Dr. Day argued that Canadians should be able to pay for private insurance and private care. He also addressed a lawsuit his facility, the Cambie Surgery Centre, and other plaintiffs have launched against BC’s Medical Services Commission to try to get a ruling similar to Chaoulli, which held that Québec’s prohibition on private insurance violated the Québec Charter of Human Rights and Freedoms.
Dr. Day explained the title of his webinar saying that “in years to come” he thought we would come to think that today’s health care system was “madness”. “There is only one country that has a law that prevents citizens from spending their money on health care for themselves or a loved one,” he said, “Canada.”
However, he was quick to point out that Canada does not have a single payer system. Instead he called the system a hybrid, composed of, among others:
- Public funding
- Workers’ compensation
- Prisoners treatment regimes
- Politicians’ treatment regimes
- Foreign travellers’ insurance
According to Dr. Day, 70% of Canadians have private insurance for medically necessary things like prescriptions, ambulances, and the like. “The real challenge is lack of access to care for those who need it,” he said. “The individuals with the worst access are the poor and the soci-economically disadvantaged.”
So how would allowing private insurance and care improve access for these groups?
According to Dr. Day, it would lead to greater efficiency and thus to greater availability of healthcare providers.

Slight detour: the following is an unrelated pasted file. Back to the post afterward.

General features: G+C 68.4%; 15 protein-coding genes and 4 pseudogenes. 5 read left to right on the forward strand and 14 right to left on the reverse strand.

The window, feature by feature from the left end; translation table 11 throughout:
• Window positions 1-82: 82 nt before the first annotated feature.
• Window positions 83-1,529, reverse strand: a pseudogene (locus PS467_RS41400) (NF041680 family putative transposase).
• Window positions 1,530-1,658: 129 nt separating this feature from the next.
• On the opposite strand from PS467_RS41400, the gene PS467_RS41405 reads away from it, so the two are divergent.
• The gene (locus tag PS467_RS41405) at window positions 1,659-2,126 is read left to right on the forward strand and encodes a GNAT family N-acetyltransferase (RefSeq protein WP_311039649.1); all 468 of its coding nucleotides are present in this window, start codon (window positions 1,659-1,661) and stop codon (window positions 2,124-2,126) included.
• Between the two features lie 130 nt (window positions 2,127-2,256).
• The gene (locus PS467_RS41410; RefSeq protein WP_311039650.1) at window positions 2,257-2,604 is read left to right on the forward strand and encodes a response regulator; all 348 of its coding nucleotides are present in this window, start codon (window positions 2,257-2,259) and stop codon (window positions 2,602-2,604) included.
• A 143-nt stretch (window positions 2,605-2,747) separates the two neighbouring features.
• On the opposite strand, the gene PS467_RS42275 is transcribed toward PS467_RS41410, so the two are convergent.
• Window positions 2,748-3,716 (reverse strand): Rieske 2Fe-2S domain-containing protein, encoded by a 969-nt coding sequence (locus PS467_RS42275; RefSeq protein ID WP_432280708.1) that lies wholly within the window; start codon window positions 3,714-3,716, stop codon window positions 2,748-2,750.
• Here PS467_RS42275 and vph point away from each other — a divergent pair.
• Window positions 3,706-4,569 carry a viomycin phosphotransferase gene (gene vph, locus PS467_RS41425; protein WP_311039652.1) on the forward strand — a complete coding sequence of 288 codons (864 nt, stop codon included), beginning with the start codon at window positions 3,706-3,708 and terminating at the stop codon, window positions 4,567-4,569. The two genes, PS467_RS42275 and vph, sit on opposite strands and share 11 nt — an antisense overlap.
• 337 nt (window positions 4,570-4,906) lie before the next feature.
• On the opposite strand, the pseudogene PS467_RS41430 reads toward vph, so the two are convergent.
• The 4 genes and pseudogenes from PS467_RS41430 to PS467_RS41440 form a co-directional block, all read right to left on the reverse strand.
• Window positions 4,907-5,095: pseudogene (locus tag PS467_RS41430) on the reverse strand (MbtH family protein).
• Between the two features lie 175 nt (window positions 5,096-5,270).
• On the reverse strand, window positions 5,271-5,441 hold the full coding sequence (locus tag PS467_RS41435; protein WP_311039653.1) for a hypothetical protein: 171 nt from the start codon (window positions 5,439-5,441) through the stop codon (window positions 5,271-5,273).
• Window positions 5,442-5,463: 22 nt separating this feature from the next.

Comparing it to Air Koryo, North Korea’s state owned airline (and the “World’s Only 1-Star Airline”), Dr. Day described the Canadian health care system as extremely inefficient and unresponsive to the real needs of patients. Some of the problems he outline with our health care system include:
- In his view, the system is extraordinarily bureaucratic. For example, in Canada, there is a public health administrator for every 1 415 people, while in Germany, there is a public health administrator for every 15 545 people.
- Provinces are forced to cut doctors’ operating hours, trying to balance the budget. Dr. Day saw his weekly operating hours drop from 22 to 5 under the cuts made in BC in the 1990s.
- Some patients suffer irreparable harm or die waiting for care.
According to Dr. Day, 200 children were waiting for spinal surgery at BC Children’s Hospital. One of those children, Walid Khalfallah, is now permanently paralyzed because his turn did not come soon enough.
He proposed the following strategy to address inefficiencies in the Canadian Healthcare regime:
1. REDUCE PUBLIC SPENDING
- Allow private insurance and care
- Encourage healthy competition and incentives
- Discuss what services should be covered
- Empower individuals to take responsibility for their health choices
- Reduce wait times
- Reduce bureaucracy
2. INCREASE REVENUE
- Encourage Canada to become a destination for health tourism
We should look to Europe for inspiration, especially to France, Germany and Switzerland, which have a public/private mix. According to him, even Communist countries like China and Cuba are warming to a private element in their health care systems.
Dr. Day thought Chaoulli would shake up health care in Québec, but the decision’s impact has fallen short of his expectations. He hopes, however, that the lawsuit the Cambie Surgery Centre is bringing will allow him and others to trail blaze where his colleagues in Québec did not dare go.
A recording of the webinar is available here.